A lot of the time you spend staring at a huge red face high up the northern side of the valley. This is Rocca Rossa - a big face with a series of mixed routes on it which don't see much attention. To the right however are some great, shorter walls of rock in a beautiful position. Quite a long walk-in but worth it for the views.
These three crags are situated up the valley a bit and have a steep approach walk. Once there you have three crags to choose from and not surprisingly, all of them are brilliant. The first you come to is Euskal - a big sweeping cave of a crag with some great hard routes. Further is a steep varied wall known as Colosseo which has routes across the full grade range. The final crag is the superb Rocca della Basura which presents a wall of great tufa formations. Plenty here in the 6c to 7b range on really weird rock.
Martinetto Area - Emisfero
A different crag and one which you initially drove past without noticing. This place is near the junction by Marinetto on the south side of the valley and looks pretty innocuous. It has all day shade and is also quite sheltered in the trees, which hides its length. As elsewhere, the rock is superb and it has a great set of routes in the 6b+ to 7a range.
Alto Crags - Red Up
Worth visiting, if only to climb 'Bob' - a mindblowing tufa that will make your trip (if you manage to get up it). That said, there's plenty more great routes here as well, but mostly in the upper 6s and 7s.
Logistics, by Alan James
When to go
The best time to visit is from October to April although December and January can be a bit too cold. May to September is likely to be too hot for most people, although there are a number of north-facing crags. There are also plenty on the other side of the valley facing south for when it is cold. There is a bit of seepage on most crags, which can take a while to dry after prolonged rain.
How to get there
Most approaching from northern Europe and the UK will come from Nice in France. How you get to Nice is up to you. Obviously, there are flights aplenty, but the area can easily be reached without flying either via TGV to Nice and hire car, or by taking the long drive (it is only a couple of hours further than the Provence crags). As part of a climbing trip it is within a day's drive of a huge variety of other venues in France, northern Italy and the Alps.
As mentioned above, the centre of climbing is Colleta de Castelbianco. You should definitely consider staying here since I can guarantee that, if you don't, you will wish you had. The place has many apartments varying from tiny 2-people rooms, to larger 6-person apartments. Virtually all have their own balcony with accompanying panoramic view. There is also a swimming pool but that is usually closed during the climbing season. Other accommodation is available in the area although there isn't much. You could stay cheaply in Albenga but that would require quite a lot of driving every day.
A 70m single rope and sixteen quick-draws should be adequate for all of the crags. There is no trad climbing anywhere and all the routes have lower-offs. The crag bases can be very dusty so a good rope bag is recommended. You can bring a stick clip but in most cases, it isn't really needed. There is a well-stocked gear shop in the main street in nearby Cisano sul Nevo (called CPR, run by local climber/equipper Elena Chiappa) - closed Monday. Also worth a look is down the road at Finale Ligure since the delightful old town there seems to almost only have outdoor gear shops.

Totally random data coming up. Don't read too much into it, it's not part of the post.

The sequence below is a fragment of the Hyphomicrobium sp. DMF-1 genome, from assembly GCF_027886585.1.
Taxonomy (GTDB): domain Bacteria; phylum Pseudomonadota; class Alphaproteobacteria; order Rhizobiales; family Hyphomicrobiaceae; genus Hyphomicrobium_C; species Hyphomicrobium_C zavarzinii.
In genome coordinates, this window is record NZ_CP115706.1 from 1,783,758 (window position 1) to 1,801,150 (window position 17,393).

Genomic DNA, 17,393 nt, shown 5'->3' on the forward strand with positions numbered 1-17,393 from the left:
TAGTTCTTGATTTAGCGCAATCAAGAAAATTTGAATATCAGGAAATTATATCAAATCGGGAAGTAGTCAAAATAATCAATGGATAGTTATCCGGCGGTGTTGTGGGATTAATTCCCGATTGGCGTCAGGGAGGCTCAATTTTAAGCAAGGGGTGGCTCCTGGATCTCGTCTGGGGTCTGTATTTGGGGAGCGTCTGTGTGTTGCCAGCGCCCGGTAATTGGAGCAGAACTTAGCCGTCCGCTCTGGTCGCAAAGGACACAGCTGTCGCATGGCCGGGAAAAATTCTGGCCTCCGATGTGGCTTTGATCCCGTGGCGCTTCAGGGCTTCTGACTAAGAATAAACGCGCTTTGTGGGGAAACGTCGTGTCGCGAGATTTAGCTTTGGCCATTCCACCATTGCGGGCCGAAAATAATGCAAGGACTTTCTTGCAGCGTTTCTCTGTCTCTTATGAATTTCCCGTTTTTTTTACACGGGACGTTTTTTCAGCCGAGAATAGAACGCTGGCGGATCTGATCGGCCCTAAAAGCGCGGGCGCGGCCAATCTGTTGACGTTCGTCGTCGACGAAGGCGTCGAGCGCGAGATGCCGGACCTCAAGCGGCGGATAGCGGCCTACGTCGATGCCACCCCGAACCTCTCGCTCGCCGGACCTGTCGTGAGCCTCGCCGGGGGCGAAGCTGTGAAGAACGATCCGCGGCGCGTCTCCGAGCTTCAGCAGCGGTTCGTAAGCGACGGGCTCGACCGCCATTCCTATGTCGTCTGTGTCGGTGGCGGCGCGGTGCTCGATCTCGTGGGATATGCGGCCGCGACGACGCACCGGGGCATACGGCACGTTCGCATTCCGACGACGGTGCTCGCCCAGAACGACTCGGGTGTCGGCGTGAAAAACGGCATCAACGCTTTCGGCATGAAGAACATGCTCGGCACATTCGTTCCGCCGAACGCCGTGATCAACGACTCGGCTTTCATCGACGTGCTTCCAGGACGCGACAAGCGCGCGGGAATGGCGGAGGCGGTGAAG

Roc Pennavaire, published in 2018, covers the whole valley with drawn topos and good maps. It is relatively clear and easy-to-use although sometimes the route lines are mixed up. Most route names are painted on the rock so this isn't usually a problem. You can buy the guide from the bar in Colletta di Castelbianco.
Away from Colletta di Castelbianco, there are a number of excellent restaurants relatively close by in Cisano, and plenty more in Albenga. One especially good place to go is Zuccarello, which is towards Albenga but left at the main junction. This is another one of those incredible Italian villages of tiny maze-like streets and a great pizzeria in the main square.
There isn't much available locally. The tiny shop on the road junction has basic supplies but for most food shopping you need to head to Albenga where there is a big Co-op and a Lidl further into the town. Most of the apartments in Colletta di Castelbianco have decent self-catering options.
The area is not as good for walking as you might imagine. There are some short walks marked, but they don't get very far from the roads. The big hill that overlooks Colletta di Castelbianco from the north has a reasonably well-marked path up it: go up to Veravo (the chiming church tower) and pick up some red paint marks in the village that lead up the hill. This is also the approach to the Bausa crags (if you have the guidebook). Above the crags the path leads to the top in about an hour or so. There is also supposed to be a path up the even bigger hill that overlooks Colletta di Castelbianco from the south side of the valley. Apparently you can get on this down in Cisano and follow the ridge upwards but we haven't tried this one. Paths are not generally well-marked in this part of Italy. There are also walks available further up the valley where it opens out a bit.
The area is great for road biking with a magnificent two-col tour around Mont Galero for the keen. From Colletta di Castelbianco, go up the road towards Alto and keep going to the Colle Caprauna (1375m). Drop down and turn right to Ormea and then Garessio where you can pick up signs back towards Albenga. Follow these up over the Colle San Bernardo (963m) which takes you back down towards Martinetto and a right turn back into Val Pennavaire to close the loop.
I am reliably informed that there is also plenty of mountain biking available in the area, although I have no experience of this.